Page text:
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Wednesday, May 9, 2012


Garden cress has naturalized in Britain, but may have originated in Iran. It is cultivated across south Asia and is used both as food and medicine. It is a member of the Brassicaceae or Cruciferae family of plants and so is related to savoy cabbage, mustard, cauliflower, red cabbage, kale, kohlrabi, watercress, nasturtiums, field penny cress, broccoli, turnips, swedehorseradish, shepherd’s purse, scurvy-grass and flixweed and many other plants.
  Along with scurvy-grass it is antiscorbutic with a high vitamin C content and also contains good amounts of vitamin A. It also contains the minerals iron and calcium and three of the B-complex vitamins, B1 (thiamin), B2 (Riboflavin) and B3 (niacin).
  It tastes peppery a bit like a peppery parsley, or watercress, and is useful if added to salads in small amounts. The fruits of the plant look a little like capers.         
  It has been shown to be helpful in the treatment of asthma and bronchitis which are two traditional uses for the seeds, which contain oil which is edible and can be used for lighting. Studies have shown that the plant has analgesic (mild pain relief) and anti-inflammatory properties, as well as helping to lower blood pressure. A paste made from the seeds has been used for centuries for relief from rheumatic pains when applied externally on joints. The same paste is used for skin problems.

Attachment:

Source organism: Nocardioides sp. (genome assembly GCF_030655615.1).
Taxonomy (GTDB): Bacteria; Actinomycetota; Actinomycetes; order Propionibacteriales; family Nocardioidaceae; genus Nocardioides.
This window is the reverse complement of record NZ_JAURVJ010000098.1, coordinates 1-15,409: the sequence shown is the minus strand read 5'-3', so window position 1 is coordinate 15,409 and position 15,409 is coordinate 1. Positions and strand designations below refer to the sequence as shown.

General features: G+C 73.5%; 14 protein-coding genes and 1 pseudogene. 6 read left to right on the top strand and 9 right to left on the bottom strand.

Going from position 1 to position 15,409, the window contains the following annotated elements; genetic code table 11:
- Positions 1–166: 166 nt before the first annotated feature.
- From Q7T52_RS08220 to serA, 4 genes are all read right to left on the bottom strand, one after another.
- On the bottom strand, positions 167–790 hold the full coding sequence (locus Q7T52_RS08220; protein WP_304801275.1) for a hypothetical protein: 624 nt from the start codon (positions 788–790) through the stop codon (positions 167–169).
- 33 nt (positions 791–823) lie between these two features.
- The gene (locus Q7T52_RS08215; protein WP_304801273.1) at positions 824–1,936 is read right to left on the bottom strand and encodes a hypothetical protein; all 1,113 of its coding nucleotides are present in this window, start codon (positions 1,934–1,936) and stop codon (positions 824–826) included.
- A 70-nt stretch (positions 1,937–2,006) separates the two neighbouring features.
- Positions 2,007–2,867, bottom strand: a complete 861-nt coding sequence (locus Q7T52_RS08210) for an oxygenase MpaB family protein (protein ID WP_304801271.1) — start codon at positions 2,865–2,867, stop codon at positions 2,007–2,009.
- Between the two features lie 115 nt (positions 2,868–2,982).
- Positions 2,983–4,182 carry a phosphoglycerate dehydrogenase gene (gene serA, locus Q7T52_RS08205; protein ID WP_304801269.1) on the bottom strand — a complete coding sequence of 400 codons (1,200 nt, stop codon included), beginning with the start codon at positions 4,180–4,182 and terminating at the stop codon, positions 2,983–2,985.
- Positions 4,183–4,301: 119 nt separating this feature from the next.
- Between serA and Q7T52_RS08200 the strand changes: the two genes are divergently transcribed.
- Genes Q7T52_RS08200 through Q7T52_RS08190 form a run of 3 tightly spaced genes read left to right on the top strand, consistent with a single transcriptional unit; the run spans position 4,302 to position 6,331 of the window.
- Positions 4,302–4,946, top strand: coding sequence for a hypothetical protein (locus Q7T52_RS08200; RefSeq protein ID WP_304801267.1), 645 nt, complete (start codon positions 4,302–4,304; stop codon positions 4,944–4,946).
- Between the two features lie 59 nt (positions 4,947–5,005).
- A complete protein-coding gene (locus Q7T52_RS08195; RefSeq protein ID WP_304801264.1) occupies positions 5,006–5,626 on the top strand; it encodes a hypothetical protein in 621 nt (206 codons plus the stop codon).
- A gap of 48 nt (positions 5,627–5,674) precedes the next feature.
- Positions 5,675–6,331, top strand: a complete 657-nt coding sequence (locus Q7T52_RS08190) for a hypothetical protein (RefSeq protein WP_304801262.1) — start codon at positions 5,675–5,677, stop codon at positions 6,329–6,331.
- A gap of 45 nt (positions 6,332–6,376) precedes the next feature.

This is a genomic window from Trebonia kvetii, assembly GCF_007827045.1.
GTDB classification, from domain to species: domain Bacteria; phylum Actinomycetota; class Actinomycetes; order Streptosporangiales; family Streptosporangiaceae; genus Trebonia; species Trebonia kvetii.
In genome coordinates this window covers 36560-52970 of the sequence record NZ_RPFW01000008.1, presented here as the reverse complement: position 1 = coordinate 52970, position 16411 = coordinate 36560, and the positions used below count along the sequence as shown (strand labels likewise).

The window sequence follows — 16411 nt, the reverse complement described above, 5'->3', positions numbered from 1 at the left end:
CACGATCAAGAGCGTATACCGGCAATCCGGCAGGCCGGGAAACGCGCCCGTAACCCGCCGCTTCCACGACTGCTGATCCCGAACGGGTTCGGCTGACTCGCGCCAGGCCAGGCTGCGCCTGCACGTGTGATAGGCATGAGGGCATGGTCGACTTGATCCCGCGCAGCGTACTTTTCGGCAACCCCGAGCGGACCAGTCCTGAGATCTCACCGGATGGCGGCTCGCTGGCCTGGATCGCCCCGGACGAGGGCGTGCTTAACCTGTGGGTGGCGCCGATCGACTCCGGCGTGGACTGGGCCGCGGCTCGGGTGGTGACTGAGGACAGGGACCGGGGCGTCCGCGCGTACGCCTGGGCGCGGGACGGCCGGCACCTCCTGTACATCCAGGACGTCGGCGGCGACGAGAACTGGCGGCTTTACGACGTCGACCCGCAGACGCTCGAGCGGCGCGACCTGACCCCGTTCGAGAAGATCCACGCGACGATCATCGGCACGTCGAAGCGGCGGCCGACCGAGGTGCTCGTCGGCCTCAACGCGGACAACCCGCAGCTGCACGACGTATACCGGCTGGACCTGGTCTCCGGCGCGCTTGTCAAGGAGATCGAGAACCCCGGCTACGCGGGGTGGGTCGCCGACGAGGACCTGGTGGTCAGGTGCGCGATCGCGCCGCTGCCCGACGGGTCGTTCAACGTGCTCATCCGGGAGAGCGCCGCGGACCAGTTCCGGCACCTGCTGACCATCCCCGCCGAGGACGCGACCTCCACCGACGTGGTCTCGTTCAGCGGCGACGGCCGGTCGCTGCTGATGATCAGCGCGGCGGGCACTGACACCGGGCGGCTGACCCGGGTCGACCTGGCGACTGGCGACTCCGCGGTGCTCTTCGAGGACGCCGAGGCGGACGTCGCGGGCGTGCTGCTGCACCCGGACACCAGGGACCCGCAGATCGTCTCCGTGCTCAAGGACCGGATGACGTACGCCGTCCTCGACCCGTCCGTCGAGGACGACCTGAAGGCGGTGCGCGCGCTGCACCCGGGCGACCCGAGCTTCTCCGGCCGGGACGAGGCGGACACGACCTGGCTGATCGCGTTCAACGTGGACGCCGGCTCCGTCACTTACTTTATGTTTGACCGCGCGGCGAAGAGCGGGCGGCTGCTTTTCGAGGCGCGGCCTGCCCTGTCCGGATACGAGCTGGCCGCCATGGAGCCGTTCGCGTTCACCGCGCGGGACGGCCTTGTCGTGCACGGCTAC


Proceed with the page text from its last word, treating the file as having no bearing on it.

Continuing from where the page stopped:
In Ayurvedic medicine it is to prevent post-partum problems, and to increase the milk flow in breast-feeding mothers. However the seeds should not be use during pregnancy. In Arabic the herb is known as “Hab–al-Rashood” or “Thufa” and a cold infusion of the seeds is used in some Arab countries to relieve asthma and bronchitis.
     The seeds are also reputed to have aphrodisiac qualities and to improve the quality of a man’s sperm. The plant has diuretic properties and is an expectorant. The woody root has been used to treat secondary syphilis traditionally in Asia.
  One study by F. Kassie published in 2002 showed that the juice or sap of the plant had chemopreventive effects, and it was said that the amounts of the juice needed for these effects to be felt was the same as the amount in the herb used in a salad and eaten in normal amounts.
  There have been several studies of this plant and some are ongoing as they have prove of interest to the medical fraternity.
  The fresh or dried seed pods of the plant may be eaten and used as a condiment or as a flavouring for soups and sauces. The seeds can also be sprouted and used in salads. This may be a good addition to a garden!

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